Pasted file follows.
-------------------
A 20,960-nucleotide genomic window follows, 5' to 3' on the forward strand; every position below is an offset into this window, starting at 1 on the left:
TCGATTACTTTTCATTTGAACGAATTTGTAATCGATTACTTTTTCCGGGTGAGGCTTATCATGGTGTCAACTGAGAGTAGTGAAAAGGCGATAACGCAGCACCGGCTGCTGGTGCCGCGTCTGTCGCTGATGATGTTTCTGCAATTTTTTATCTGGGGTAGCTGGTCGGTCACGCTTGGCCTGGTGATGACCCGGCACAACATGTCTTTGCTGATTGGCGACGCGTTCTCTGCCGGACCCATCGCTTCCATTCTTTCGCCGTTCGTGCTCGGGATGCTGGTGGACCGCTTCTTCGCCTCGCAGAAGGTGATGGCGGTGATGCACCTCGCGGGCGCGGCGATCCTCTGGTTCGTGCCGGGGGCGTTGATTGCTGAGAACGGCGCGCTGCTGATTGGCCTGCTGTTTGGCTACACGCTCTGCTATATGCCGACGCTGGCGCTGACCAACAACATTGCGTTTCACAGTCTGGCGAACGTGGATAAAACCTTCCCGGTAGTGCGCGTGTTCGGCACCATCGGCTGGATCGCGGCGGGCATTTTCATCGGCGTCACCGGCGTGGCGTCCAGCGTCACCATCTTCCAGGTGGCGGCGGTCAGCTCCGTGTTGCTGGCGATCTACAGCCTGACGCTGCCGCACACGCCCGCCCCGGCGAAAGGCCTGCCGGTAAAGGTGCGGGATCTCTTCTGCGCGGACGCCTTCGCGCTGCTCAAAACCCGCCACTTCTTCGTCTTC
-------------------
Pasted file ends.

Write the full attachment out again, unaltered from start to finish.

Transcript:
A 20,960-nucleotide genomic window follows, 5' to 3' on the forward strand; every position below is an offset into this window, starting at 1 on the left:
TCGATTACTTTTCATTTGAACGAATTTGTAATCGATTACTTTTTCCGGGTGAGGCTTATCATGGTGTCAACTGAGAGTAGTGAAAAGGCGATAACGCAGCACCGGCTGCTGGTGCCGCGTCTGTCGCTGATGATGTTTCTGCAATTTTTTATCTGGGGTAGCTGGTCGGTCACGCTTGGCCTGGTGATGACCCGGCACAACATGTCTTTGCTGATTGGCGACGCGTTCTCTGCCGGACCCATCGCTTCCATTCTTTCGCCGTTCGTGCTCGGGATGCTGGTGGACCGCTTCTTCGCCTCGCAGAAGGTGATGGCGGTGATGCACCTCGCGGGCGCGGCGATCCTCTGGTTCGTGCCGGGGGCGTTGATTGCTGAGAACGGCGCGCTGCTGATTGGCCTGCTGTTTGGCTACACGCTCTGCTATATGCCGACGCTGGCGCTGACCAACAACATTGCGTTTCACAGTCTGGCGAACGTGGATAAAACCTTCCCGGTAGTGCGCGTGTTCGGCACCATCGGCTGGATCGCGGCGGGCATTTTCATCGGCGTCACCGGCGTGGCGTCCAGCGTCACCATCTTCCAGGTGGCGGCGGTCAGCTCCGTGTTGCTGGCGATCTACAGCCTGACGCTGCCGCACACGCCCGCCCCGGCGAAAGGCCTGCCGGTAAAGGTGCGGGATCTCTTCTGCGCGGACGCCTTCGCGCTGCTCAAAACCCGCCACTTCTTCGTCTTC